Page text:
Skip main navigation

Hurry, only 2 days left to get one year of Unlimited learning for £249.99 £174.99. New subscribers only. T&Cs apply

Find out more

Entrepreneurship in the 21st Century

What are some ethical business concerns today?
© Adam Smith Center, Singapore

The rise of ‘conscious capitalism’ has marked a profound breakthrough in the world of business. Today, more companies are addressing pressing social and environmental concerns.

Compared to traditional capitalism, conscious capitalism emphasises the generation of profits through socially and environmentally responsible choices. Colin Mayer, a professor from Oxford University’s Saïd Business School, explains that the purpose of conscious capitalism is “to produce profitable solutions to the problems of people and planet, and not to profit from producing problems for people or planet.” It fosters better trust, compassion, collaboration and value creation.

Essentially, the conscious capitalist pursues profits for shareholders while ensuring positive social and environmental impact. This new framework includes four interconnected principles:

1. Higher purpose: While profits are essential for a sustainable business, conscious capitalism places a greater emphasis on purpose. Founding a business on a noble purpose or mission inspires employees, customers and other stakeholders.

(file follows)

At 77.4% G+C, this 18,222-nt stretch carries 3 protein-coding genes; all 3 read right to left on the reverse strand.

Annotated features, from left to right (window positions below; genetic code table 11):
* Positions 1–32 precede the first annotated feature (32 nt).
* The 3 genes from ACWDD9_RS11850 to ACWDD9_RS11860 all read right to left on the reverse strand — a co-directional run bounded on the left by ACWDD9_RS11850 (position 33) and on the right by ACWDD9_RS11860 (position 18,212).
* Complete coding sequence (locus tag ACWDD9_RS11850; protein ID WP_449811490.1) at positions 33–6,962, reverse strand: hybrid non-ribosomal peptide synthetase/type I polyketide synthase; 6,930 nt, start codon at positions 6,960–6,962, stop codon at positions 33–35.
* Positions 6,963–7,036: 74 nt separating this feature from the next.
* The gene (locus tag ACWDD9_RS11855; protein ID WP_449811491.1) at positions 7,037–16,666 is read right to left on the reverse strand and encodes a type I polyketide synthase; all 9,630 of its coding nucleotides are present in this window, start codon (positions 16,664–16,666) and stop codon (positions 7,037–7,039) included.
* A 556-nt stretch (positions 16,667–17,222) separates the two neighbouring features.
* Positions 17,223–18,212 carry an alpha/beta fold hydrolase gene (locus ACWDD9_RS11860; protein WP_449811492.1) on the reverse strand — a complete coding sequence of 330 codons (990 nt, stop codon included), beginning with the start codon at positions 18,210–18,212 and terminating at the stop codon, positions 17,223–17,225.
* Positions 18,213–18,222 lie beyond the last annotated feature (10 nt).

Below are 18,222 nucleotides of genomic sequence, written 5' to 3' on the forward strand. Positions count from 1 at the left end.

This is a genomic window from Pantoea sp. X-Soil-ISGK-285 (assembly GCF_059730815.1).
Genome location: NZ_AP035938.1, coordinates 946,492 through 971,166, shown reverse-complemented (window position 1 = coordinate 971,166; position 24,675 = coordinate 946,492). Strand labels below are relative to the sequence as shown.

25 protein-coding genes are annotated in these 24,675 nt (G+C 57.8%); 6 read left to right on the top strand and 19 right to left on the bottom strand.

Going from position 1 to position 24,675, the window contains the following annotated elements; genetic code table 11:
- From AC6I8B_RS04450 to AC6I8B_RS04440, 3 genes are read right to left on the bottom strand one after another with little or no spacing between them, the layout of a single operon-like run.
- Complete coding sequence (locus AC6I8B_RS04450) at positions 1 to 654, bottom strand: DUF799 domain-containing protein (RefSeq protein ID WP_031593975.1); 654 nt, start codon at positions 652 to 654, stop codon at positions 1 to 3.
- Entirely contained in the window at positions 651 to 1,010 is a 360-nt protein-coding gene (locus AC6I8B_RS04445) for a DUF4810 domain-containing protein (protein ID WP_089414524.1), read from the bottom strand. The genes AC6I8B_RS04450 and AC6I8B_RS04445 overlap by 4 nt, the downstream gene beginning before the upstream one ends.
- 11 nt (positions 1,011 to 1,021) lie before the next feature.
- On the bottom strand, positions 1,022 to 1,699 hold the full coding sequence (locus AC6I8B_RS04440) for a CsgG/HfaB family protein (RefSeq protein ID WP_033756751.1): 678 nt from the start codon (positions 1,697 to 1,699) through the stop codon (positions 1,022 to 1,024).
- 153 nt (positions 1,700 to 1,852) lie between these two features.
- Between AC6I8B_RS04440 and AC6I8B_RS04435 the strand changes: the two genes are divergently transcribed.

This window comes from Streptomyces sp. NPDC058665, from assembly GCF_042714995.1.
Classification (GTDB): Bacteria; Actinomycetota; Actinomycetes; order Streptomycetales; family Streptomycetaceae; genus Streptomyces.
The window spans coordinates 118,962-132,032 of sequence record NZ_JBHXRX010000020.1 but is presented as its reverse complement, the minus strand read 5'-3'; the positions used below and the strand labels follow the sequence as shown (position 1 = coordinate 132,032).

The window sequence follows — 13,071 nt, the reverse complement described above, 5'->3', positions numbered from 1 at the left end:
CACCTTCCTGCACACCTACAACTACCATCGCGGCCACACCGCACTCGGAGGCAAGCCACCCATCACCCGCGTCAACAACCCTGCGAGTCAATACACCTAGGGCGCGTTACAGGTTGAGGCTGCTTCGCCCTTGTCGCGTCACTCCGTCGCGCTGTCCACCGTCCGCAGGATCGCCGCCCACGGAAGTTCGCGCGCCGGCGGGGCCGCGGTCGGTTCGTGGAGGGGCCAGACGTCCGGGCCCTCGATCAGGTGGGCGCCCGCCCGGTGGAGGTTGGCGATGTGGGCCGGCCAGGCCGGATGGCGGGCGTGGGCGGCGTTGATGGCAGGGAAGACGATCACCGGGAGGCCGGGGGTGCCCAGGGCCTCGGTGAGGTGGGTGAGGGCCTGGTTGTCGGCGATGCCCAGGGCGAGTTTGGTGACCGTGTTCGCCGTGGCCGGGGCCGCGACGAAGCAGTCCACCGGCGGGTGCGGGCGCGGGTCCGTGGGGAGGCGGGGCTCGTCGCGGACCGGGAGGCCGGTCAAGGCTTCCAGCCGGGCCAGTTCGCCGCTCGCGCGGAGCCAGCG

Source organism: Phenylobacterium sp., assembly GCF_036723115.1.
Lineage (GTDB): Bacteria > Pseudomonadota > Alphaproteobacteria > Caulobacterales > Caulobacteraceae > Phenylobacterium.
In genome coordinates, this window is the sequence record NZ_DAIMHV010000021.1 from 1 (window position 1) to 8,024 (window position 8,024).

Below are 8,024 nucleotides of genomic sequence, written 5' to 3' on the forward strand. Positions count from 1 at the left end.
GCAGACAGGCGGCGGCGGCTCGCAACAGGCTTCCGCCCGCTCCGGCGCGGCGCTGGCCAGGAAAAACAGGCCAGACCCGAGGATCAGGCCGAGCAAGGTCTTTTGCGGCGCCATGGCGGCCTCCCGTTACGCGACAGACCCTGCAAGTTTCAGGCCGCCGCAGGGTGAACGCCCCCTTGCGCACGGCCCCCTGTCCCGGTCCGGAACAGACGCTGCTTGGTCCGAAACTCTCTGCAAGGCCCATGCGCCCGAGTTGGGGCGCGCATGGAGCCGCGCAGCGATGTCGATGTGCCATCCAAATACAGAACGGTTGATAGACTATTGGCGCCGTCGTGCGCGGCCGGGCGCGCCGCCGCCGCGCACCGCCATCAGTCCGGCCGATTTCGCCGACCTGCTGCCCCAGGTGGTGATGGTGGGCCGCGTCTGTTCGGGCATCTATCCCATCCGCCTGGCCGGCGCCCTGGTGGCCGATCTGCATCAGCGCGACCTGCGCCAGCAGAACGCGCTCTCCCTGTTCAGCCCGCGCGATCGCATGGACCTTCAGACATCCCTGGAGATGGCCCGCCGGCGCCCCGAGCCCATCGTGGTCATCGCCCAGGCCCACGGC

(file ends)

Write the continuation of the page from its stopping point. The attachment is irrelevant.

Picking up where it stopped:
2. Stakeholder orientation: Conscious capitalists create business ecosystems which seek to create equal value for all of their stakeholders. This means that everyone in the ecosystem, including customers, employees, suppliers, investors, shareholders, funders, communities, and the environment, benefits from the success of the company.

3. Conscious leadership: Conscious capitalism acknowledges the collaborative nature of business-doing. By championing a group mindset as opposed to a winner-takes-all mentality, conscious leaders are able to inspire confidence and camaraderie for all of the company’s stakeholders.

4. Conscious culture: Conscious capitalism fosters a culture of deep trust, care, and cooperation among the company’s employees and all other stakeholders.

These four principles are complementary and mutually reinforcing. By bearing these principles in mind, companies may, in the long term, outperform other companies in many aspects including environmental and financial sustainability.

The next few articles explain how some big companies in the coffee and mining industry have embraced the above principles to bring about better environmental protection and increased stakeholder loyalty.

© Adam Smith Center, Singapore
This article is from the free online

Environmental Entrepreneurs: Strategies for Green Business

Created by
FutureLearn - Learning For Life

Reach your personal and professional goals

Unlock access to hundreds of expert online courses and degrees from top universities and educators to gain accredited qualifications and professional CV-building certificates.

Join over 18 million learners to launch, switch or build upon your career, all at your own pace, across a wide range of topic areas.

Start Learning now